It is over in mere seconds, as the chef whispers words in their language again and places my heart back into my chest. She positions her fingers over my wound, and my flesh magically closes. She motions for the servers to carry me away, into the kitchens. I want to cry out because I know my time on the Iter is coming to an end. My legs start to tingle as it wears off, and before I can ask for more, my world goes dark.

I awake in my bedroom, the alarm blaring like a foghorn. I open my eyes, everything around me blurry from the sleep in my eyes. I sigh as I sit up slowly and place my feet on the cold floor. My body is numb except for the dull ache my chest. I smile at the pain, and start the shower.

aubreyAubrie is 24 years young. She plays mom to a cutest demon topside, and is married to the hottest man in the Air Force. When she isn’t writing she is daydreaming about hot brooding anti-heroes and sassy heroines. She loves Dragon Age, rewatching Game of Thrones and reading all things fantasy. She runs a local YA/NA bookclub with 3 chapters, and over 200 members. Her favorite thing to do is eat, and her thighs thank her graciously for it. If she could have dinner with anyone living or dead it would be Alan Rickman because his voice is the sexiest sound on earth. He could read the dictionary and she would be enthralled. Her current mission in life is to collect creepy taxidermy animals because she finds them cute and hilarious. She resides just outside of Washington DC.

Preorder Aubrie’s debut novel DARKNESS WHISPERS, here. 

A Passing Therapist

30484017-368-k42724“Martin,” I hear the voice say. “Martin.”

I raise my head from the desk.

“I’m here to help.” A man stands in my office doorway, but with my lights, off he’s just a backlit silhouette, his face shrouded in shadow.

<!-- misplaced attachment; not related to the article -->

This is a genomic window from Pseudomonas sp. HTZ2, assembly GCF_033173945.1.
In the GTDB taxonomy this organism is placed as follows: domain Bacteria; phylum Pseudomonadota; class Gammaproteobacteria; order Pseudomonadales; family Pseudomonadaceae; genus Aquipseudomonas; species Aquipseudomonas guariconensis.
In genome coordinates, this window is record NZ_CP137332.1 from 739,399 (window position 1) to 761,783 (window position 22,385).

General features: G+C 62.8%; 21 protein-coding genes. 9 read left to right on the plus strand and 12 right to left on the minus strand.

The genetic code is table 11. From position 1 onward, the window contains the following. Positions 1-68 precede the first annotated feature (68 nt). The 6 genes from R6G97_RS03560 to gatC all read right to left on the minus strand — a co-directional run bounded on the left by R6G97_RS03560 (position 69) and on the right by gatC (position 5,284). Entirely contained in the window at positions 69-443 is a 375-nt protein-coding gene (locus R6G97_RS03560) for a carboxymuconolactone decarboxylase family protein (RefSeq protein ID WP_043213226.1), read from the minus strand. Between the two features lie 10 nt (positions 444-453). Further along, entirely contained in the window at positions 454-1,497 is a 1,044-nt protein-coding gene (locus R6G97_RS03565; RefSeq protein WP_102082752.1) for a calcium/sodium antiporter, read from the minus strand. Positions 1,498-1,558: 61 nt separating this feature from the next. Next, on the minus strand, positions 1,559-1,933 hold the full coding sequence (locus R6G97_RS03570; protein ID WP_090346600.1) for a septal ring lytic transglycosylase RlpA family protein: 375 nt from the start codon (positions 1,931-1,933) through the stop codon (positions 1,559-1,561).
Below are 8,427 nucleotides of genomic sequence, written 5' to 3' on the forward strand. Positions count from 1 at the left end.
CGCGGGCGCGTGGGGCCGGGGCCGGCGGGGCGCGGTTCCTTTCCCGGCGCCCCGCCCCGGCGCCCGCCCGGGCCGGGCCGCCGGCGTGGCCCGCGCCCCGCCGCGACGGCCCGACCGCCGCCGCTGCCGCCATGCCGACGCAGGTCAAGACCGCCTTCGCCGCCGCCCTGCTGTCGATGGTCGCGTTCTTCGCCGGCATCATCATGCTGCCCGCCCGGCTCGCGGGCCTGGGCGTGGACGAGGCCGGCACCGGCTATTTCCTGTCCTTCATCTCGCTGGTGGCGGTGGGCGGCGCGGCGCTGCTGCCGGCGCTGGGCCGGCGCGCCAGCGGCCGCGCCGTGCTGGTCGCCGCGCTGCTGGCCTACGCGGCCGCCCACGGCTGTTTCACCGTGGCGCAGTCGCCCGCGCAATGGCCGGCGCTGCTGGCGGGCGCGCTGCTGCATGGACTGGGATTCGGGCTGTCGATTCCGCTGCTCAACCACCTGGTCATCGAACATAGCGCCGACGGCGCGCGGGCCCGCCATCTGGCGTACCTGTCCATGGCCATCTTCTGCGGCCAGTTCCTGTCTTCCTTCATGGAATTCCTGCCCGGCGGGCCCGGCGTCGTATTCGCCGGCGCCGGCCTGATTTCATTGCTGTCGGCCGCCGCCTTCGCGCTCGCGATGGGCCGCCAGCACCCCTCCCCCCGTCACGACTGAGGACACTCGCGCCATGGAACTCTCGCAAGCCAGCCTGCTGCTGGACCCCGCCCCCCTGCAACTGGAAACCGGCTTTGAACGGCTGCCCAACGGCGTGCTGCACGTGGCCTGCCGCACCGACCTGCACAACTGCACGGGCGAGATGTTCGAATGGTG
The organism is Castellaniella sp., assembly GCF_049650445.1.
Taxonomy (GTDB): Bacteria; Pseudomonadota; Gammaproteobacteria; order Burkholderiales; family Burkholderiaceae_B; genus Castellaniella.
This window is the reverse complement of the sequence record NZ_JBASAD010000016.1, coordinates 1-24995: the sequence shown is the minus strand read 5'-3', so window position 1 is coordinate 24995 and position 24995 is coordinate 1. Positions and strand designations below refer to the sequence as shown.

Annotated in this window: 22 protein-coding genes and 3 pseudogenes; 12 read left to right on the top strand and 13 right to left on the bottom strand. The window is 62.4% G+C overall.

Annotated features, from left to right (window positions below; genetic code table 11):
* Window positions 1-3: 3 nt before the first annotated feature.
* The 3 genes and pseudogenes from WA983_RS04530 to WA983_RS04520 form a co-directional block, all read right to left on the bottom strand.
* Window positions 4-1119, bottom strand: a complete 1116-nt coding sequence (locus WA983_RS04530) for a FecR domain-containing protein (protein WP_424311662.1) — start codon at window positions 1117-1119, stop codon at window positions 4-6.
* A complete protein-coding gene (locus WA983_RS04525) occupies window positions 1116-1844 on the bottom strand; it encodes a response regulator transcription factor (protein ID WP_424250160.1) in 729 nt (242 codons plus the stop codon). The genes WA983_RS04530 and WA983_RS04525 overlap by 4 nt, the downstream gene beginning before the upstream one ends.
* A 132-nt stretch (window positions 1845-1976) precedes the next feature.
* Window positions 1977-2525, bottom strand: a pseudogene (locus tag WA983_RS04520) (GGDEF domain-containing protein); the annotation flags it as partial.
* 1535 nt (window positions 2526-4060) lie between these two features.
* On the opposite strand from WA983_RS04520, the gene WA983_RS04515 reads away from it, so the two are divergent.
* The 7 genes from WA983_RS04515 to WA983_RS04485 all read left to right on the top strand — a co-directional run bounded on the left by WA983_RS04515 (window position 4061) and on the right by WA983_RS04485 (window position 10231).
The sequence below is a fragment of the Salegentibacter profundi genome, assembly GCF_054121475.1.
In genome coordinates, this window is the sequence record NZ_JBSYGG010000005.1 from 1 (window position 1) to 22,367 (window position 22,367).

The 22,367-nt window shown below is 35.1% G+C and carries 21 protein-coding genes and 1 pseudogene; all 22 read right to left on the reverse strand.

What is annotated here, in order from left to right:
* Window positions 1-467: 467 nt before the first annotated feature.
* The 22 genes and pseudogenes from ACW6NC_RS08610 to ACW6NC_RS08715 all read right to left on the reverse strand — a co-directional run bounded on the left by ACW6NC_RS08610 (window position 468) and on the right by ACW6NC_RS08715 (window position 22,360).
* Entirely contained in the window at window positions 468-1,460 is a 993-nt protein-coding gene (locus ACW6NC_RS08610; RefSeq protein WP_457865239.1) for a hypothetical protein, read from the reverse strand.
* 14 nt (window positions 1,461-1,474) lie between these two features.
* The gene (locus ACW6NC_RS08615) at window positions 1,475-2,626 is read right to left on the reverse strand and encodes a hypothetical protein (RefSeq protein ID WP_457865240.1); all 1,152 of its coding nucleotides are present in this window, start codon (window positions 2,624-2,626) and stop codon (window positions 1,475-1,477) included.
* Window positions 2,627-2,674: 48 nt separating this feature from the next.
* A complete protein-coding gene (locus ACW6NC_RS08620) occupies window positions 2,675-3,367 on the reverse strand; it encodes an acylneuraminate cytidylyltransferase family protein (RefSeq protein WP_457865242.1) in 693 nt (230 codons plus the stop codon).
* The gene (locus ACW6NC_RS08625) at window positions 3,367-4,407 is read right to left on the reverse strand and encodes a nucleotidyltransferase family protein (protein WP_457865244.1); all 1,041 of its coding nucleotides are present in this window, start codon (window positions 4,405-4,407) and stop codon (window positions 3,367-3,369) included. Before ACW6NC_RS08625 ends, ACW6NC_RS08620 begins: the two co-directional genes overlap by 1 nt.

“I came as quick as I could,” he says.

“Come in.” I blink hard to dismiss the blur in my eyes. “Turn on the light?”

With a flash my vision returns. I squint, allowing my eyes to adjust to the brightness. I see an older gentleman, dressed in a brilliant white suit.

“Please, take a seat,” I say.

He does.

He’s a slender man with glasses and a trimmed mustache; the only indication of his age is his grey hair. He tilts his head back and looks down his nose at me in an uncomfortable stare.

“What’s with the outfit?” I ask, trying to lighten the mood.

He offers a slight smile. “I just came from a funeral for one of my clients, a sweet gal—decided to take her life.” He shook his head unapprovingly.

“Aren’t you supposed to wear black to a funeral?”

“Most do.” He leans forward in his chair. “Well let’s get down to business, Martin. Tell me what’s troubling you?”

As if by command, I shift my gaze from his face to the papers on my mahogany desk. “What do you mean?”

“Obviously, something is bothering you. As a therapist, it’s my job to help with this sort of thing. Have you been depressed?”

I slouch in my chair, the leather’s high-pitch moan expressing resistance. “I guess so.”

“Good. Honesty is the first step, you know. Have you been stressed?”

Many thoughts are muddled in my mind; I try to dissect them, isolate them, but as I do they fade away. I look around my office at the stacks of files in disarray, strewn across my desk and on the floor. In the corner lay a hoard of fast-food wrappers, mingled with junk mail and empty beer cans—traces of my discretions discarded—or collected.

“Yeah. I’ve been stressed,” I admit.

“About what?”

“It’s this damn lawsuit.” Emotion swells in my gut. My jaw clenches and I look at the ground, at anything but him.

“Go on.”

“It’s not my fault,” I say, louder than I expected. “I was cheated, but I’m the one being sued. I’m on the hook for everything—for nothing.” My voice cracks a little.

“I’m not following you.”

I stand from my seat and slam my fist onto a stack of papers. “I didn’t do anything wrong, but they’re taking everything away from me.” In a burst of rage I fling the stack on my desk, scattering documents across the room, a blanket of white covering the office floor.

He looks away, ignoring my action. He waits a moment before returning his gaze into my eyes. “What do you mean by everything?”

“Everything, you moron. I’ve lost the house, the cars, the boat, the land, the business.” I raise a finger each time I name a possession. “I lost everything.”

“So now you have nothing?”

“Are you patronizing me?” I sit down and cross my arms.

“What about your family?”

I think for a moment, trying to summon their image from the back of my mind but it doesn’t come.